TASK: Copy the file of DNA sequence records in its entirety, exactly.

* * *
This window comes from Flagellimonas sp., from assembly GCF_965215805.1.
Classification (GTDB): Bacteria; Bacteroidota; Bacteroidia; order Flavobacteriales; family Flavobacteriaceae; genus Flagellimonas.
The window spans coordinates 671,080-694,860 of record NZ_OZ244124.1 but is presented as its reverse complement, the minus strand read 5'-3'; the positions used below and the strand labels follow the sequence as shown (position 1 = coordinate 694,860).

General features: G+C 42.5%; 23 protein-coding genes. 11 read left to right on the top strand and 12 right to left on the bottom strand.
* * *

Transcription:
This window comes from Flagellimonas sp., from assembly GCF_965215805.1.
Classification (GTDB): Bacteria; Bacteroidota; Bacteroidia; order Flavobacteriales; family Flavobacteriaceae; genus Flagellimonas.
The window spans coordinates 671,080-694,860 of record NZ_OZ244124.1 but is presented as its reverse complement, the minus strand read 5'-3'; the positions used below and the strand labels follow the sequence as shown (position 1 = coordinate 694,860).

General features: G+C 42.5%; 23 protein-coding genes. 11 read left to right on the top strand and 12 right to left on the bottom strand.